AABL® Test (Admissions Assessment for Beginning Learners)

What is the AABL Test?

AABL® is the admission assessment of choice for a select group of independent schools throughout the country. It was developed by ERB (Educational Records Bureau) along with a team of experts from its member schools as part of their admission process. AABL aligns with national standards including those of the National Council of Teachers of English (NCTE), the National Council of Teachers of Mathematics (NCTM), Common Core, and the New York State PreK and Kindergarten standards. The assessment is administered on an iPad and is intended for children who are a minimum of 4 years of age seeking admission to PreK through Grade 1.

  • Children applying to PreK will take the test in a 1:1* setting.
  • Children applying to Kindergarten will take the test in a 5:1* setting.
  • Children applying to First Grade will take the test in a 6:1* setting.


This new test is administered by the ERB (Educational Records Bureau), although schools can arrange to become test sites, so it may be given at your child’s preschool.  A professional administers the test to students one-on-one or in small groups.  The students take this test on an iPad.  Even though the kids get to do a few practice questions on the tablet before they begin the actual test, we would recommend that your child have experience using an iPad before taking this test.  It can only be taken once in a given admission’s season.  This means if your child takes it when applying to one school, those results will be shared with other schools.

Unlike the ERB, which was an IQ Test measuring intellectual ability, this is also a kindergarten readiness test covering “verbal and quantitative reasoning, early literacy, and mathematics.”  It will have both a Reasoning and an Achievement/kindergarten readiness component.  If your child will be taking this test, you’ll want to be sure that he or she is fluent in these abilities.

Here is what each component will cover:

Breakdown for the AABL

Here is the breakdown of the AABL®, which will give you a good guideline for test prep.

Reasoning and Achievement, with each section encompassing two subsections:

Reasoning includes Verbal and Quantitative

Reasoning and Achievement includes Early Literacy and Mathematics.

Verbal Reasoning

  • Verbal Reasoning assesses a child’s ability to reason and solve problems that are presented in pictures and are not dependent upon written text.
  • Analyze relationships between two different ideas presented in pictures by identifying their shared characteristics.
  • Make comparisons and group various objects based on their common properties.
  • Extract explicit information to infer and interpret situations
  • Use deductive reasoning.


The three major concepts within the Verbal Reasoning domain include Verbal Analogies, Verbal Classification, and Verbal Inference/Deductive Reasoning.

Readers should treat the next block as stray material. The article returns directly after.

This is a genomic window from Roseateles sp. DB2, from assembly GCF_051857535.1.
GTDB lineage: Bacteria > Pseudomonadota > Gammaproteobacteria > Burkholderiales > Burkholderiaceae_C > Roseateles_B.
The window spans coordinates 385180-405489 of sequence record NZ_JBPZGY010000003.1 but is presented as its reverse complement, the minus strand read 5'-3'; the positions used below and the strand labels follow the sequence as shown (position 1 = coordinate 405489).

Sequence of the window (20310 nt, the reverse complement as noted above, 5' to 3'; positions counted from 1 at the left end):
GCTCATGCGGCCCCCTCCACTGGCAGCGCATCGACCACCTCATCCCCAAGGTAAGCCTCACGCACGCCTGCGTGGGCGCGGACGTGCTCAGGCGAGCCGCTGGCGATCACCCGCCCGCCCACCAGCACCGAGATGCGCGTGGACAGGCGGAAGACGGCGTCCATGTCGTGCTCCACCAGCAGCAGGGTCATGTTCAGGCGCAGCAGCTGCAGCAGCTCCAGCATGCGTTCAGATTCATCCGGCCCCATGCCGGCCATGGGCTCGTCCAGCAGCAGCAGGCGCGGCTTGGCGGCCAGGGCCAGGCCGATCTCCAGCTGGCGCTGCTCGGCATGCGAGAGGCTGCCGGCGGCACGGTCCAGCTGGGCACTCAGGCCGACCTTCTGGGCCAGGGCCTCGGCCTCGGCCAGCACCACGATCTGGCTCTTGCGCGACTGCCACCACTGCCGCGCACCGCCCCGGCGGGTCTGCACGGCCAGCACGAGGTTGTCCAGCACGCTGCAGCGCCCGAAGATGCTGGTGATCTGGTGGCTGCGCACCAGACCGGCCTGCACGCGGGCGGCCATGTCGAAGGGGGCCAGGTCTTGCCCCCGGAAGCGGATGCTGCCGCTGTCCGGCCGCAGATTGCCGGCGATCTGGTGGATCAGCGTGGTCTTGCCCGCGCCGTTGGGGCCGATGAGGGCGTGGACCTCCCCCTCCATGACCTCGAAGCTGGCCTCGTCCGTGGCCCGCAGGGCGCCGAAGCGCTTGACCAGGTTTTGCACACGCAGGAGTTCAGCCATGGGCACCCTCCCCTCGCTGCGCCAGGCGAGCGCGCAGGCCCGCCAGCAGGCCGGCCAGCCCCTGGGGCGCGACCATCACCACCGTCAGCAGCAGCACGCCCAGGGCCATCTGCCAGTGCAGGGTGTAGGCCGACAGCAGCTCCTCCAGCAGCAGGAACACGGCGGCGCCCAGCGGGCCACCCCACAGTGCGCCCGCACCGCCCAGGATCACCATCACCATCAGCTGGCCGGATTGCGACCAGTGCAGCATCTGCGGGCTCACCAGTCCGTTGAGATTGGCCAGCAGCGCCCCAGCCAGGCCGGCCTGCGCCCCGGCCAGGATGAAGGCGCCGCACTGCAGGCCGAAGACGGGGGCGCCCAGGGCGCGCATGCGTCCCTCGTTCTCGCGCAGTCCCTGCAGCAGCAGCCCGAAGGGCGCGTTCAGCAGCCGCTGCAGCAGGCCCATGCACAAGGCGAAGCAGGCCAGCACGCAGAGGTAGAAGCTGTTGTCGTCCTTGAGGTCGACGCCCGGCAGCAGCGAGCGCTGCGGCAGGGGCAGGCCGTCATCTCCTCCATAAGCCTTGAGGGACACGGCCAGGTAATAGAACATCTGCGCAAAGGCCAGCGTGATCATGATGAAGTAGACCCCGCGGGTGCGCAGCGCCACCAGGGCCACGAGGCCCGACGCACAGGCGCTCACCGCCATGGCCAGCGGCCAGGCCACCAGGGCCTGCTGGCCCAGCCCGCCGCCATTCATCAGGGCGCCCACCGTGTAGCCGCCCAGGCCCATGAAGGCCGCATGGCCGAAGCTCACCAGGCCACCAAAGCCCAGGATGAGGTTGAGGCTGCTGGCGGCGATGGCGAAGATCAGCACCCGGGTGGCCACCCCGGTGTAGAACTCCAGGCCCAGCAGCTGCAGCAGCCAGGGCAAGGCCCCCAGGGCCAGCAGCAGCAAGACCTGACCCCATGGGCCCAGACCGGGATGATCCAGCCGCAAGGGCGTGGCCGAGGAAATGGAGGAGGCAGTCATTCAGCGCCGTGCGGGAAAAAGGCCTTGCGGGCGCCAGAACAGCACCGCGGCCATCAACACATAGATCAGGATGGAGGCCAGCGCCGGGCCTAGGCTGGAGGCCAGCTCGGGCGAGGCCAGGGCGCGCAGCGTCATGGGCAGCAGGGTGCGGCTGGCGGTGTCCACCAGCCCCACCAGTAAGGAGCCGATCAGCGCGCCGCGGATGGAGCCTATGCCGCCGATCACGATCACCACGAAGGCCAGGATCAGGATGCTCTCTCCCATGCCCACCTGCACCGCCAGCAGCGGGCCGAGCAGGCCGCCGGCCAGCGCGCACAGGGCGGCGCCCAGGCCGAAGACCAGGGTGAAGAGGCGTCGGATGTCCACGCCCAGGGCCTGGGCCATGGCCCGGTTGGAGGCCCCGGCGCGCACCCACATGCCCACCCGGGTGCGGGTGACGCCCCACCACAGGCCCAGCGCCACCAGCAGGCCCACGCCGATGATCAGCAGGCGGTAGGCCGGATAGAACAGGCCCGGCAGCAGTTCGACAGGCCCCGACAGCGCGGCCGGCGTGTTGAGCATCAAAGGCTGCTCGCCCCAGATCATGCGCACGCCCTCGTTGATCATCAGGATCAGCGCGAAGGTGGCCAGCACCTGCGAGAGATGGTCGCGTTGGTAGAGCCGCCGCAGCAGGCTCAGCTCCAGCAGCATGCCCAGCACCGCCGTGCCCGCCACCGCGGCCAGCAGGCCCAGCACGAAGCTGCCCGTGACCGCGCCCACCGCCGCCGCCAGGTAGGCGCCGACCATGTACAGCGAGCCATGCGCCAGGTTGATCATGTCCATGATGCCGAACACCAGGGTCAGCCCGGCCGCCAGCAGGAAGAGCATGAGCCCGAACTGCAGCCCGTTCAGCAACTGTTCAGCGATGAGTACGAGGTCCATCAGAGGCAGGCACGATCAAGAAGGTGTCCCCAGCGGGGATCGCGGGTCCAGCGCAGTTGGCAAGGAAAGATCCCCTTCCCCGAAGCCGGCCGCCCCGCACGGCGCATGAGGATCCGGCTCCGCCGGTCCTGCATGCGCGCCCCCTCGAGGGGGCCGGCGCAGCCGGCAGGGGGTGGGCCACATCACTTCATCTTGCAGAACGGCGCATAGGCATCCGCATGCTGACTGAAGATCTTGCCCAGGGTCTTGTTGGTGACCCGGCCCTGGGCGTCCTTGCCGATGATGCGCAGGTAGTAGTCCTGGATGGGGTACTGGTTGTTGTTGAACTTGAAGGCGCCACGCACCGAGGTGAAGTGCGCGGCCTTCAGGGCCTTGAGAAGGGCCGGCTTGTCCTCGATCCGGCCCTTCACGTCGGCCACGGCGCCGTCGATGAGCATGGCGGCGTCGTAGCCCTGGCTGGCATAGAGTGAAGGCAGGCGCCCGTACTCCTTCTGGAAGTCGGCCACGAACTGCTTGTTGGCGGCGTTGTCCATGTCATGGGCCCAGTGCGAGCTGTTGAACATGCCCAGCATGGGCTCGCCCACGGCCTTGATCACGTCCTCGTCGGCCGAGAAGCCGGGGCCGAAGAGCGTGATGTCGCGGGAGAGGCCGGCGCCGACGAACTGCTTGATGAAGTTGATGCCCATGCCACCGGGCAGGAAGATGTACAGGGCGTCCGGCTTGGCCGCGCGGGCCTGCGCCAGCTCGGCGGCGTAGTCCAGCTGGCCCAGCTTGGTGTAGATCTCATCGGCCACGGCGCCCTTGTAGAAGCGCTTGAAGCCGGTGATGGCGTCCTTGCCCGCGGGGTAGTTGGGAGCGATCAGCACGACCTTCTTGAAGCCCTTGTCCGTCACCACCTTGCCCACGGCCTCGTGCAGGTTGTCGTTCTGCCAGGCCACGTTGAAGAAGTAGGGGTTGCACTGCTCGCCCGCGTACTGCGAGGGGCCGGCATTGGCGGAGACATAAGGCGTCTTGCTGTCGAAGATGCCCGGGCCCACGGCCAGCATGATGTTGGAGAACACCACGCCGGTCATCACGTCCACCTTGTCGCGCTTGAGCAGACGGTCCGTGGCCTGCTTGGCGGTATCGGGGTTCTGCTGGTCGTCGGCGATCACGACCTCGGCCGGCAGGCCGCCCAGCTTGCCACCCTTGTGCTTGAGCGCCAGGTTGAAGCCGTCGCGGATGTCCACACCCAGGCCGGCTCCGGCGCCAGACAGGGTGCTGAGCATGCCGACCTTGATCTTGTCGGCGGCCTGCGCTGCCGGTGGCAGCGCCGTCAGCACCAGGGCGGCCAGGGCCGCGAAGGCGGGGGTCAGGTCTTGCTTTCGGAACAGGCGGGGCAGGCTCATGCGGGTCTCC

Quantitative Reasoning

Quantitative Reasoning assesses a child’s ability to use numbers and numerical concepts in order to solve problems. Questions may require children to recognize and apply a numerical operation, infer or deduce what a particular problem entails, compare and contrast quantities, as well as analyze, compare, or predict conclusions.

  • Recognize and apply addition, subtraction, or another numerical concept.
  • Infer or deduce solutions to novel problems.
  • Compare and contrast quantities.
  • Identify shapes and patterns.


The major concepts within the Quantitative Reasoning domain include Analogies, Patterns and Series, and Quantitative Inference/Deductive Reasoning.

Early Literacy

  • Early Literacy contains the major concepts of Phonological & Phonemic Awareness, Phonics & Word Identification, Reading Comprehension, and Writing Conventions. These major concepts are further divided into specific sub-concepts that target skills within the major concepts.
  • Blend phonemes into words and recognize phonemes in isolation.
  • Manipulate phonemes.
  • Rhyme and letter–sound knowledge.
  • Decode words.
  • Read words and sentences.


For example, Phonological and Phonemic awareness include the sub-concepts of Rhyming, Blending, Phonemic Isolation, and Phonemic Manipulation.


  • Mathematics contains three major concepts Number Sense, Geometry & Measurement, and Operations, which are also divided into sub-concepts.
  • Recognize and name numbers.
  • Count and skip count.
  • Determine ordinal position.
  • Add and subtract.
  • Identify basic shapes.
  • Recognize common measurement tools.


For example, Number Sense includes the six sub-concepts of Number Identification, Number Comparison, Number Order, Ordinal Terms, Quantity Comparison, and Quantity Identification.

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